New Wave nostalgia: Molchat Doma and Nuovo Testamento | 04.21.23, The Factory (with photo gallery)

Photo of Egor Shkutko of Molchat Doma by Jen Ruff.

Molchat Doma and Nuovo Testamento are both revivalist acts that pay homage to the club culture of Europe in the late 1980s. This was a pivotal moment in underground music, with rock and electronic instruments intermixing to create a futuristic sound that seemed to perfectly capture the tension of the era. The sounds of the ‘80s underground have never truly gone out of fashion, of course, and the diverse crowd at the Factory demonstrated the timeless and intergenerational appeal of this music. Leather corsets, battle vests, and knee-high boots intermingled with the more utilitarian attire of a contemporary suburbanite, all united in their enthusiasm for a slightly newer take on New Wave.

Nuovo Testamento, the first act of the night, is a collaboration between American vocalist Chelsey Crowley and Italian musicians Andrea Mantione and Giacomo Zatti, although only Crowley and Zatti are performing on the current tour. Prior to joining Nuovo Testamento, both Mantione and Zatti played in several Italian and American hardcore bands (Verme, Tørsö, Holy, Hot Gossip, Tuono, just to name a few); Crowley was also the vocalist for a California deathrock band called Crimson Scarlet. Nuovo Testamento is certainly a 180-degree turn from the other projects these experienced musicians have been involved in, trading in hardcore aggression for a sincere reproduction of uptempo “Hi-NRG” electronic dance music of the 1980s.

Crowley is a passionate and spirited vocalist and energetic dancer, looking and sounding very much like a long-lost member of Bananarama. Zatti attacked his toms with gusto, and it’s a testament to his skill as a drummer that he made electronic percussion as compelling to watch live as a traditional drum set. That said, the Factory is a large venue with a great deal of open space, and the lack of any other set pieces or performers on the stage did make for a somewhat stripped-down visual experience. This is ultimately music made for dancing rather than for admiring the technical skill of a live performance, however, and they kept the crowd engaged throughout their set.

Molchat Doma (whose name means “silent houses” in Russian) took the stage around 9:15PM, with vocalist Egor Shkutko announcing the band with a simple “We are Molchat Doma from Minsk.” This Belarussian trio, consisting of guitarist and drummer Roman Komogortsev, bassist and synth player Pavel Kozlov, and the aforementioned Shkutko, has become arguably the most successful “coldwave” group in existence, introducing what was once a relatively niche style of post-punk music to a mainstream audience. For frame of reference, Molchat Doma’s most popular songs have tens to hundreds of millions of streams on Spotify, making them the equal of that most vaunted of post-punk groups, Joy Division, in terms of popularity on the streaming service. (Taking into consideration that all of Molchat Doma’s songs are in Russian makes this feat even more impressive).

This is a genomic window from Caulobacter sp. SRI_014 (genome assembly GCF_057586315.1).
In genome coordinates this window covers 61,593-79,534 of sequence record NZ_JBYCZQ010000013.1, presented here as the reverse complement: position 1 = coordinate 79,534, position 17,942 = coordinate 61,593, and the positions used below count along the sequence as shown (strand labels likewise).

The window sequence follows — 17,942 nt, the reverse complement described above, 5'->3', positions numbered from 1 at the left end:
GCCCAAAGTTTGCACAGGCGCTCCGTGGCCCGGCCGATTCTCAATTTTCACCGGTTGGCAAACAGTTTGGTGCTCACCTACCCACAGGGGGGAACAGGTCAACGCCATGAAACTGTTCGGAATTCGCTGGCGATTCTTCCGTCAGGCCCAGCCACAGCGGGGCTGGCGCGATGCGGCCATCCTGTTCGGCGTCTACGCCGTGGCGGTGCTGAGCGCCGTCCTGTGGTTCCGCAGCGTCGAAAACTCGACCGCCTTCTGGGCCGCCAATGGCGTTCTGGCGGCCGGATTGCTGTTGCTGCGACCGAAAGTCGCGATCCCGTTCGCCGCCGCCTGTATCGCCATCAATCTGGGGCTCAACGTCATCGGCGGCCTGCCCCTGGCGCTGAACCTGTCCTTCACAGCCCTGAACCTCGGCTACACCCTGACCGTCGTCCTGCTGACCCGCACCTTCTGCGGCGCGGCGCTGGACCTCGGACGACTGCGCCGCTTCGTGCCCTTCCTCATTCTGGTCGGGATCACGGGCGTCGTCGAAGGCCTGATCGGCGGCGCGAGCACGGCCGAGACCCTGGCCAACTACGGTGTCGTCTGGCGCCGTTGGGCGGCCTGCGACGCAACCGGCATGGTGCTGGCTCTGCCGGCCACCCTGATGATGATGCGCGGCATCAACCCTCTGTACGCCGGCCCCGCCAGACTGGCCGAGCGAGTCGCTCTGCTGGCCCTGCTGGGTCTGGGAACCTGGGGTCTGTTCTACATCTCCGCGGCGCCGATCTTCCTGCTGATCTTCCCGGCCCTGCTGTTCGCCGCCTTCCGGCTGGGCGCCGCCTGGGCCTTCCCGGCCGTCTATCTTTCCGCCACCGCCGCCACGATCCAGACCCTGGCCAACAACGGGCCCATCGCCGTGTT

Shkutko was front-and-center throughout the performance, with his stylish demeanor, subtle dance moves, and monotone, vampiric crooning clearly tapping into some latent desire for a depressed Slavic popstar; members of the audience frequently shrieked with glee at his performance. Komogortsev and Kozlov played multiple instruments throughout the set, switching between synthesizers, and guitar and bass. The live instruments were hard to distinguish over the preprogrammed synth and percussion, but again, this is music best enjoyed through dancing anyways. The group played a setlist consisting of songs from across their three albums (S krysh nashikh domov, Etazi, and Monument), closing with “Sudno,” the song that launched them into viral popularity. Shkutko paralleled his concise introduction from earlier in the night, bidding the audience farewell with “We are Molchat Doma from Minsk.” | David Von Nordheim

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